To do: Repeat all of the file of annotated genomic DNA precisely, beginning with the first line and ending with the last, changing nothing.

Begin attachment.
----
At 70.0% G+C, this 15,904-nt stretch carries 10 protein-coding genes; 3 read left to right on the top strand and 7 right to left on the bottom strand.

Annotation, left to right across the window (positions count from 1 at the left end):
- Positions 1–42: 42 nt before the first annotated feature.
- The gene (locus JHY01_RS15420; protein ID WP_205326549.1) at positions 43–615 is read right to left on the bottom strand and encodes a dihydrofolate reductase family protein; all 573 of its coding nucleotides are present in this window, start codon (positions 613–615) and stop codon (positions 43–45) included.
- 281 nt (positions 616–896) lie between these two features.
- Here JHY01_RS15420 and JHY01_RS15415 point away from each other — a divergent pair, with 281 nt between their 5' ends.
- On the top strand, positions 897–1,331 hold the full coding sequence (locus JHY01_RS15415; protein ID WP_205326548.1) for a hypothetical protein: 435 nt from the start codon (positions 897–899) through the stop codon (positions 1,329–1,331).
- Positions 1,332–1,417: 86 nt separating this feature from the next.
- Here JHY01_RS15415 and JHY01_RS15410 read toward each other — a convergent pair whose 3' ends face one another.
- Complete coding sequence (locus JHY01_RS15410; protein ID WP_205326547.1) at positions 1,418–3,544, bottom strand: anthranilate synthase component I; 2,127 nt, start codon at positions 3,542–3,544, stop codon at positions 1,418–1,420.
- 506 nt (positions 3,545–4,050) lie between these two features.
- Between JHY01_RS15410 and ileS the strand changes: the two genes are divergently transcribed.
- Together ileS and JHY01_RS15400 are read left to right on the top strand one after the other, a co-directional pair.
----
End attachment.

At 70.0% G+C, this 15,904-nt stretch carries 10 protein-coding genes; 3 read left to right on the top strand and 7 right to left on the bottom strand.

Annotation, left to right across the window (positions count from 1 at the left end):
- Positions 1–42: 42 nt before the first annotated feature.
- The gene (locus JHY01_RS15420; protein ID WP_205326549.1) at positions 43–615 is read right to left on the bottom strand and encodes a dihydrofolate reductase family protein; all 573 of its coding nucleotides are present in this window, start codon (positions 613–615) and stop codon (positions 43–45) included.
- 281 nt (positions 616–896) lie between these two features.
- Here JHY01_RS15420 and JHY01_RS15415 point away from each other — a divergent pair, with 281 nt between their 5' ends.
- On the top strand, positions 897–1,331 hold the full coding sequence (locus JHY01_RS15415; protein ID WP_205326548.1) for a hypothetical protein: 435 nt from the start codon (positions 897–899) through the stop codon (positions 1,329–1,331).
- Positions 1,332–1,417: 86 nt separating this feature from the next.
- Here JHY01_RS15415 and JHY01_RS15410 read toward each other — a convergent pair whose 3' ends face one another.
- Complete coding sequence (locus JHY01_RS15410; protein ID WP_205326547.1) at positions 1,418–3,544, bottom strand: anthranilate synthase component I; 2,127 nt, start codon at positions 3,542–3,544, stop codon at positions 1,418–1,420.
- 506 nt (positions 3,545–4,050) lie between these two features.
- Between JHY01_RS15410 and ileS the strand changes: the two genes are divergently transcribed.
- Together ileS and JHY01_RS15400 are read left to right on the top strand one after the other, a co-directional pair.